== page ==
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Wheel Clampers bite the dust?
For many years motorists in England, at least those who are ready to take desperate measures to find somewhere to park, have run the risk of having their car disabled by the application of a wheel clamp.
The case of Vine v Waltham Forest London Borough Council CA Times April 12th 2000 shows what bloody minded persistence can achieve. The Appellant sued for damages after having her car clamped when she parked on private land owned by the Respondent Council.
The case had to deal with three issues. Was there any trespass to the car, what level of notice was required, and what level of damages was appropriate.
The case is useful because it establishes that the clamping of a car is a trespass to that car. The Court of Appeal decision is considerable authority. It follows that wheel-clamping is unlawful unless the person who applies the clamp can demonstrate that the owner of the car consented to the clamping. To establish that consent the car clamper must show that the parker knew of and assumed the risk of, being clamped.
The second issue was whether the Claimant was given sufficient notice of the clamping policy. If she had notice then she was to be deemed to have consented to the clamping. In this particular case, the Claimant demonstrated that she was subject to very considerable distractions, and that it was a medical emergency which required her to stop.
The court looked at the case law regarding the giving of notice to those parking cars. These cases are well known to contract law students. In effect the court applied the standard that "there must be some clear indication which would lead an ordinary sensible person to realise ..." the existence of the notice, and also the requirement that the notice must be "brought home to the parties so prominently that he must be taken to have known of it and have agreed with it".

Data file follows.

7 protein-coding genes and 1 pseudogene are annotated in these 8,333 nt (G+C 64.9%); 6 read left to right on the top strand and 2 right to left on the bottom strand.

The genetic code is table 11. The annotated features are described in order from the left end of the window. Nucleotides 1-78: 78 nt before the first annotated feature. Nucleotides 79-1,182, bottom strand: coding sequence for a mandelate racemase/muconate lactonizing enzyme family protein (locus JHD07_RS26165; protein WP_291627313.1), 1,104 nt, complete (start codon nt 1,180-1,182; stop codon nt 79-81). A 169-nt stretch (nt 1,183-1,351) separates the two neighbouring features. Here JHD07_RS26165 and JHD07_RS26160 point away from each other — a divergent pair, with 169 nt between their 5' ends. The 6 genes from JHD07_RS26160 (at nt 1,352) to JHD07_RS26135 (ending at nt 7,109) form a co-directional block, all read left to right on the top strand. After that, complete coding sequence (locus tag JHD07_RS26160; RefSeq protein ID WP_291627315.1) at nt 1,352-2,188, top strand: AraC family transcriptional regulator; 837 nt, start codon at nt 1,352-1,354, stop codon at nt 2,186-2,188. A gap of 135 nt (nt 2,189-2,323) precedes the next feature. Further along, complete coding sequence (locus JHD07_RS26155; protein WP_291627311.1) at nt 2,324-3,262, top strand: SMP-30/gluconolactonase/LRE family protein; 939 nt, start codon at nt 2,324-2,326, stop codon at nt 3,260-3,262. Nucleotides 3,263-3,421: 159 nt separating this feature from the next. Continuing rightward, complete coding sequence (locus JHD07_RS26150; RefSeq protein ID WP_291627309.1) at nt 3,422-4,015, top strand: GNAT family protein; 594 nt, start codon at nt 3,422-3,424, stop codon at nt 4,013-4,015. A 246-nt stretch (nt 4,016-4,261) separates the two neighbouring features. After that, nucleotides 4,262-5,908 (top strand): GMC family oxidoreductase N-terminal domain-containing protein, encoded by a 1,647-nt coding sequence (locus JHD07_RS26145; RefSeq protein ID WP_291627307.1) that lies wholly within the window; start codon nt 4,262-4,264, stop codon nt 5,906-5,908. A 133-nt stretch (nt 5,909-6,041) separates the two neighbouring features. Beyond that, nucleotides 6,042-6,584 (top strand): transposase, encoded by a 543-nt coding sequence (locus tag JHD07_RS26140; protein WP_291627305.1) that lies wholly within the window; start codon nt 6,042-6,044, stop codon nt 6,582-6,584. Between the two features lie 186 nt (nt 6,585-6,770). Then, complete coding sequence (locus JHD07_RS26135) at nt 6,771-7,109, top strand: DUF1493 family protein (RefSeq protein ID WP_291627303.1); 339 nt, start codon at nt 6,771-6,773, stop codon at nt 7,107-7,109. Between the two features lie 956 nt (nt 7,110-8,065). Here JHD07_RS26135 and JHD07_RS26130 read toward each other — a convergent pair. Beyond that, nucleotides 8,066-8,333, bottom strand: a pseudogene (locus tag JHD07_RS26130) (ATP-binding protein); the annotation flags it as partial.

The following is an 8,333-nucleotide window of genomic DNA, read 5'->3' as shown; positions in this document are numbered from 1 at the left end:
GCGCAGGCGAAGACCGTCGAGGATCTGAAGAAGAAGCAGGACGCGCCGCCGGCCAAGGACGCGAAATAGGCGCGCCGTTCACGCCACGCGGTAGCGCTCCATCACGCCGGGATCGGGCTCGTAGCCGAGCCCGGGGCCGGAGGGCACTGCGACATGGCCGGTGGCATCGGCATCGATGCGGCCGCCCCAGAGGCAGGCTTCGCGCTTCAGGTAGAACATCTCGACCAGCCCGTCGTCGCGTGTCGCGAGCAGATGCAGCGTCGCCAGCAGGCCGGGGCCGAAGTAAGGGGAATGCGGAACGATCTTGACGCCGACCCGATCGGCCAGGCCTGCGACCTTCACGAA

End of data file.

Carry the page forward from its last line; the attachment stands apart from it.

The third issue was the measure of damages. The more optimistic motorist must recognise that the court does not intend to encourage such claims by awarding exemplary, or even useful, damages. The court said "the conduct … could not be described as insolent, malicious or cruel, nor was it calculated to make a profit exceeding any likely compensation payable". Those who successfully argue this case in future may perhaps recover the cost of fees paid, but little more. The defendant here was a local authority, perhaps a private company might be less well treated.
One interesting question is this. The court clearly made the right of the clamping company to clamp a vehicle dependant on the implied consent of the motorists who parks being aware of the notice. What would happen if the motorist places a sticker on the windscreen, or possibly the wheels themselves, stating, in the clearest of terms, that they do not consent to any clamps being placed on the vehicle? What if that consent could not be implied? The court found that the clamping required consent. That consent was inferred, and no more, from a notice. An explicit denial of that consent might lead to interesting court cases.
Lastly, we must commend the firm of solicitors and Counsel for their enterprise and the Claimant for her persistence.
Another tempting question is whether wheel-clamping could be a criminal offence under the Administration of Justice Act 1970, which makes criminal the collection of civil debts by causing distress and public humiliation.
March 2005. The issue of the regiulation of housing estates was considered by the House of Lords in Akumah -v- London Borough of Hackney.
This industry isnow, alledgedly regulated. Anyone clamping your car has to have a licence from the Security Industry Association, and must produce a licence or certificate on request. There are also rules which limit the maximum amount which can be charged. Just how well all this can be enforced is another matter.
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